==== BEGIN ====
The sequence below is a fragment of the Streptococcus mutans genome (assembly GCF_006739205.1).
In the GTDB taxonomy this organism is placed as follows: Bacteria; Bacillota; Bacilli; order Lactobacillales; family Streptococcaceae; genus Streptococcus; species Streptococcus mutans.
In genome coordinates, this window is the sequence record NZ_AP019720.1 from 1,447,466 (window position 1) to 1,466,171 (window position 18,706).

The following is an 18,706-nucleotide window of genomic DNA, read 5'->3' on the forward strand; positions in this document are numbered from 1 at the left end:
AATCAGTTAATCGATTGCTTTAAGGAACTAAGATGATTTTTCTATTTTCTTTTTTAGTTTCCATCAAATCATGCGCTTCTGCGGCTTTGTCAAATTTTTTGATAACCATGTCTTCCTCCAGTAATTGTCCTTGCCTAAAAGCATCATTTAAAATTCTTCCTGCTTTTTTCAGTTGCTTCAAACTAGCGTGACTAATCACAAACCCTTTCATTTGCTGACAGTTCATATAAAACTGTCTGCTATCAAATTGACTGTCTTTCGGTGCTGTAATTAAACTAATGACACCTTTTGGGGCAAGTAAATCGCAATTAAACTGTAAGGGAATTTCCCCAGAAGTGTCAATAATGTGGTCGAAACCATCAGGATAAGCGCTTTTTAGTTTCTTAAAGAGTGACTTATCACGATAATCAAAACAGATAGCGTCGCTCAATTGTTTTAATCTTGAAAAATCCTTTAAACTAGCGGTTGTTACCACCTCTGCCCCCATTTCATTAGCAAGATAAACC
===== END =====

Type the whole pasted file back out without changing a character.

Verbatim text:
The sequence below is a fragment of the Streptococcus mutans genome (assembly GCF_006739205.1).
In the GTDB taxonomy this organism is placed as follows: Bacteria; Bacillota; Bacilli; order Lactobacillales; family Streptococcaceae; genus Streptococcus; species Streptococcus mutans.
In genome coordinates, this window is the sequence record NZ_AP019720.1 from 1,447,466 (window position 1) to 1,466,171 (window position 18,706).

The following is an 18,706-nucleotide window of genomic DNA, read 5'->3' on the forward strand; positions in this document are numbered from 1 at the left end:
AATCAGTTAATCGATTGCTTTAAGGAACTAAGATGATTTTTCTATTTTCTTTTTTAGTTTCCATCAAATCATGCGCTTCTGCGGCTTTGTCAAATTTTTTGATAACCATGTCTTCCTCCAGTAATTGTCCTTGCCTAAAAGCATCATTTAAAATTCTTCCTGCTTTTTTCAGTTGCTTCAAACTAGCGTGACTAATCACAAACCCTTTCATTTGCTGACAGTTCATATAAAACTGTCTGCTATCAAATTGACTGTCTTTCGGTGCTGTAATTAAACTAATGACACCTTTTGGGGCAAGTAAATCGCAATTAAACTGTAAGGGAATTTCCCCAGAAGTGTCAATAATGTGGTCGAAACCATCAGGATAAGCGCTTTTTAGTTTCTTAAAGAGTGACTTATCACGATAATCAAAACAGATAGCGTCGCTCAATTGTTTTAATCTTGAAAAATCCTTTAAACTAGCGGTTGTTACCACCTCTGCCCCCATTTCATTAGCAAGATAAACC